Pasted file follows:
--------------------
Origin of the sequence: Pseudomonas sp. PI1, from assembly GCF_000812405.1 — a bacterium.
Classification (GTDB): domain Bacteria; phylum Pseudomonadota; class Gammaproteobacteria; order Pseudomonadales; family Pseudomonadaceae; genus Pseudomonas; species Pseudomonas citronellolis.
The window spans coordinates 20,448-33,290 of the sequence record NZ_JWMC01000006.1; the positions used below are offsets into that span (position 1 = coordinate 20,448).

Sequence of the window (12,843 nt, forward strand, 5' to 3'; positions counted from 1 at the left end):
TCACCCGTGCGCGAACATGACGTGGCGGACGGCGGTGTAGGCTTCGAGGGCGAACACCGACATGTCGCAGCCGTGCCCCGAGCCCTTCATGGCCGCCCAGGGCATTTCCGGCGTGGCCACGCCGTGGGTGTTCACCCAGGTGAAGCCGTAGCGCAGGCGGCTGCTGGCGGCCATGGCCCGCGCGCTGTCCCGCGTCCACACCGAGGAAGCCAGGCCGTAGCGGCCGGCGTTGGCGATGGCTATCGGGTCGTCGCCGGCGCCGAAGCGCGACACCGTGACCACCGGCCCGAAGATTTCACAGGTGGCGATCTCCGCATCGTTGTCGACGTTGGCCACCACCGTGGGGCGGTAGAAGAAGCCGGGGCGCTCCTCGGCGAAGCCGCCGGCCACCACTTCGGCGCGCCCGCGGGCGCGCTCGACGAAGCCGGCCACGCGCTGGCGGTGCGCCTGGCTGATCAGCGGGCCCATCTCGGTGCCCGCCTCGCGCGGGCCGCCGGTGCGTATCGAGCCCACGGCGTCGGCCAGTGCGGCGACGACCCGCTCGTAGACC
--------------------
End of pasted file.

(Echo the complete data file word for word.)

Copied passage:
Origin of the sequence: Pseudomonas sp. PI1, from assembly GCF_000812405.1 — a bacterium.
Classification (GTDB): domain Bacteria; phylum Pseudomonadota; class Gammaproteobacteria; order Pseudomonadales; family Pseudomonadaceae; genus Pseudomonas; species Pseudomonas citronellolis.
The window spans coordinates 20,448-33,290 of the sequence record NZ_JWMC01000006.1; the positions used below are offsets into that span (position 1 = coordinate 20,448).

Sequence of the window (12,843 nt, forward strand, 5' to 3'; positions counted from 1 at the left end):
TCACCCGTGCGCGAACATGACGTGGCGGACGGCGGTGTAGGCTTCGAGGGCGAACACCGACATGTCGCAGCCGTGCCCCGAGCCCTTCATGGCCGCCCAGGGCATTTCCGGCGTGGCCACGCCGTGGGTGTTCACCCAGGTGAAGCCGTAGCGCAGGCGGCTGCTGGCGGCCATGGCCCGCGCGCTGTCCCGCGTCCACACCGAGGAAGCCAGGCCGTAGCGGCCGGCGTTGGCGATGGCTATCGGGTCGTCGCCGGCGCCGAAGCGCGACACCGTGACCACCGGCCCGAAGATTTCACAGGTGGCGATCTCCGCATCGTTGTCGACGTTGGCCACCACCGTGGGGCGGTAGAAGAAGCCGGGGCGCTCCTCGGCGAAGCCGCCGGCCACCACTTCGGCGCGCCCGCGGGCGCGCTCGACGAAGCCGGCCACGCGCTGGCGGTGCGCCTGGCTGATCAGCGGGCCCATCTCGGTGCCCGCCTCGCGCGGGCCGCCGGTGCGTATCGAGCCCACGGCGTCGGCCAGTGCGGCGACGACCCGCTCGTAGACC